As for the second issue on appeal, the court agreed with Ford’s objection to the trial court to consolidate the Rost cases with two other mesothelioma cases. Specifically, the local tradition of mandatory consolidation was not in step with the statewide approach, which requires a discretionary analysis from the court according to Ford. Also, it took the position that its due process rights were violated by the court not severing the case. The court found that the trial court had stated that “we don’t sever cases” after Ford’s fifth request. Rule 213 (a) permits consolidation only they involve “a common question of law or fact or which arise from the same transaction.” The court’s analysis then turned on whether Ford is entitled to relief in the form of a new trial. Ford argued that it was “stripped” of the ability to cross examine Dr. James Millette in a different case. Second, Ford contended that all three cases required different defense theories. For example, it was trying to argue that Rost’s exposure to boilers are Metropolitan Edison were substantial while Foster Wheeler, in another case, argued differently. Third, Ford stated that counsel for Sears attempted to distinguish itself as a retailer and not as a manufacturer which prejudiced Ford. The court was not persuaded by Ford’s arguments. Specifically, Ford could have cross examined Dr. Millette but chose not to do so. As for the boilers, the court found that Foster Wheeler had not argued that exposure to the boilers could not cause mesothelioma. Therefore, the defense was not inconsistent. As for the third argument, the court was not persuaded that there was jury confusion. Accordingly, judgment was confirmed.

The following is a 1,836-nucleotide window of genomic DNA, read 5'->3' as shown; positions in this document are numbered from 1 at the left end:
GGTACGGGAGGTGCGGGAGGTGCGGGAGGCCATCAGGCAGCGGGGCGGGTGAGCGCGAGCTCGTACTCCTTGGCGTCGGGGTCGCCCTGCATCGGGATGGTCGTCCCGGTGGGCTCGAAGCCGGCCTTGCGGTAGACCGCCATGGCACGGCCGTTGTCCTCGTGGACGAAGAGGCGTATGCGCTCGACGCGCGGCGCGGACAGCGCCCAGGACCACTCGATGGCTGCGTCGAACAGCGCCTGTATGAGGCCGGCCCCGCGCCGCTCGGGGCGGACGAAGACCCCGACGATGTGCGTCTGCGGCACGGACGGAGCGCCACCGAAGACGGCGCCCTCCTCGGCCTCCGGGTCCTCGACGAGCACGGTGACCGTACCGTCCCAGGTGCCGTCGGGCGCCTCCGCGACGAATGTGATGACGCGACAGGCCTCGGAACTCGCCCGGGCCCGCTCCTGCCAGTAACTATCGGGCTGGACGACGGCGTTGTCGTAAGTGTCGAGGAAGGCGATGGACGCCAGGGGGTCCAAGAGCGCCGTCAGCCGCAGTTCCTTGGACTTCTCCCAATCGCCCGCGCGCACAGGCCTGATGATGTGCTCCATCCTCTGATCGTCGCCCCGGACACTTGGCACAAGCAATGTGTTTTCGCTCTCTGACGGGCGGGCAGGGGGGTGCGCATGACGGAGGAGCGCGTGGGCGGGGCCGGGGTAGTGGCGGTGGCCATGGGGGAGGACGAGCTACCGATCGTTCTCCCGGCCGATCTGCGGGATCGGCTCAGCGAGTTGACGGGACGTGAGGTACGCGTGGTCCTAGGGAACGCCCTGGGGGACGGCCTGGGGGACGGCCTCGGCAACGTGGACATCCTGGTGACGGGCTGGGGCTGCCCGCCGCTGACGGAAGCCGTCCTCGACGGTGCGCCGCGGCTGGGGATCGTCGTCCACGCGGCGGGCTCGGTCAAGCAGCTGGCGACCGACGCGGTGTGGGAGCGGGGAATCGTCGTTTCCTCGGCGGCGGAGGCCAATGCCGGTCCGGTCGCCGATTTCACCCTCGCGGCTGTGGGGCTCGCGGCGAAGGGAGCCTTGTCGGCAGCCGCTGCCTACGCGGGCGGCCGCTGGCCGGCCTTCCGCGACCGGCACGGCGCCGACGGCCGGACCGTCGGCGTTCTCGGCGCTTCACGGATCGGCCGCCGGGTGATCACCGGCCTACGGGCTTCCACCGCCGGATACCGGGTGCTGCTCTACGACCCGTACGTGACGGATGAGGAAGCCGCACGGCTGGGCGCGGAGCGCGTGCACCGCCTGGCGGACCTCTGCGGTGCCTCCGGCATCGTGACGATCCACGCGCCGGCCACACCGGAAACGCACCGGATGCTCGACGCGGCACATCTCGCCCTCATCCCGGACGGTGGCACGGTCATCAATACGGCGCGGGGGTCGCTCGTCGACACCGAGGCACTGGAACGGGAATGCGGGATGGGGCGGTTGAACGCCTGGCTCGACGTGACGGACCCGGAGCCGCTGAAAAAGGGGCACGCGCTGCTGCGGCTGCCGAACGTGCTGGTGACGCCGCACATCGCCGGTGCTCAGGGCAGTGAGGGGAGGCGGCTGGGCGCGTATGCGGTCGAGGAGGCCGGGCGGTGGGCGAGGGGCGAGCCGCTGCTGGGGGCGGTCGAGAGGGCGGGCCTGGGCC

A lengthy dissent took exception to the opinion. Specifically, the dissent focused on the difficulty of proving actual product specific causation in long latency carcinogen cases like asbestos. Further, the dissent took exception with Dr. Frank’s testimony and referred to it as conclusory with respect to the leap it made from exposure to causation. Additionally, the judge noted that “where the issue is risk – I fail to appreciate how the substantiality of relatively low-dose exposures can be fairly demonstrated in the absence of some sort of reasonably developed comparative risk assessment accounting for a higher dose industrial exposure.” Although the judge acknowledged the difficulties Plaintiffs have in long latency disease, the judge referred to the context of Plaintiff’s exposure as burden shifting and suggested that changes to the law should be considered but were “beyond the scope of presentation today.”

Read the full decision here.